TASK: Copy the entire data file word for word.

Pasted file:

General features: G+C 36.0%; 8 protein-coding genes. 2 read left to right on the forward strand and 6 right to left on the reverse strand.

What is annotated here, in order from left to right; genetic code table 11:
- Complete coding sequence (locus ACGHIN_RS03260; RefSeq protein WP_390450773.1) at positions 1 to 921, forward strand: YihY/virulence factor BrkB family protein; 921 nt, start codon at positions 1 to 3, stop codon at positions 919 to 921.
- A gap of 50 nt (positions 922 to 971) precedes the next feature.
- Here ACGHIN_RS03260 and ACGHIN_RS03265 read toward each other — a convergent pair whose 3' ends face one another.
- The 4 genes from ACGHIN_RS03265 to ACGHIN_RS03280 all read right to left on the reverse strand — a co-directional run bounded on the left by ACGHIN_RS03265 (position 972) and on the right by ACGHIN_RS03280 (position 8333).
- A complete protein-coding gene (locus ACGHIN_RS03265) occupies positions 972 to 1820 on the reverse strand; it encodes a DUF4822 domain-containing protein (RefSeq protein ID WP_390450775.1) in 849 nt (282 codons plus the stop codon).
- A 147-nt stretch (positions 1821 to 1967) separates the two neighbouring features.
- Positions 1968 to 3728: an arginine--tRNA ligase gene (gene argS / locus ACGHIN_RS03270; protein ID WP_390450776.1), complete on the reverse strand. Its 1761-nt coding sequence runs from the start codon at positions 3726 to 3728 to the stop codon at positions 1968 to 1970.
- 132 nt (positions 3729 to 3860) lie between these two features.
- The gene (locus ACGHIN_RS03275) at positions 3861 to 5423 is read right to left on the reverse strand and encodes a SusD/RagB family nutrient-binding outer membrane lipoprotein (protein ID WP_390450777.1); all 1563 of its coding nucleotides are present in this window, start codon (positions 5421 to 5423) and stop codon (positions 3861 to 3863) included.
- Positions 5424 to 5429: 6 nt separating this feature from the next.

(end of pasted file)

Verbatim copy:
General features: G+C 36.0%; 8 protein-coding genes. 2 read left to right on the forward strand and 6 right to left on the reverse strand.

What is annotated here, in order from left to right; genetic code table 11:
- Complete coding sequence (locus ACGHIN_RS03260; RefSeq protein WP_390450773.1) at positions 1 to 921, forward strand: YihY/virulence factor BrkB family protein; 921 nt, start codon at positions 1 to 3, stop codon at positions 919 to 921.
- A gap of 50 nt (positions 922 to 971) precedes the next feature.
- Here ACGHIN_RS03260 and ACGHIN_RS03265 read toward each other — a convergent pair whose 3' ends face one another.
- The 4 genes from ACGHIN_RS03265 to ACGHIN_RS03280 all read right to left on the reverse strand — a co-directional run bounded on the left by ACGHIN_RS03265 (position 972) and on the right by ACGHIN_RS03280 (position 8333).
- A complete protein-coding gene (locus ACGHIN_RS03265) occupies positions 972 to 1820 on the reverse strand; it encodes a DUF4822 domain-containing protein (RefSeq protein ID WP_390450775.1) in 849 nt (282 codons plus the stop codon).
- A 147-nt stretch (positions 1821 to 1967) separates the two neighbouring features.
- Positions 1968 to 3728: an arginine--tRNA ligase gene (gene argS / locus ACGHIN_RS03270; protein ID WP_390450776.1), complete on the reverse strand. Its 1761-nt coding sequence runs from the start codon at positions 3726 to 3728 to the stop codon at positions 1968 to 1970.
- 132 nt (positions 3729 to 3860) lie between these two features.
- The gene (locus ACGHIN_RS03275) at positions 3861 to 5423 is read right to left on the reverse strand and encodes a SusD/RagB family nutrient-binding outer membrane lipoprotein (protein ID WP_390450777.1); all 1563 of its coding nucleotides are present in this window, start codon (positions 5421 to 5423) and stop codon (positions 3861 to 3863) included.
- Positions 5424 to 5429: 6 nt separating this feature from the next.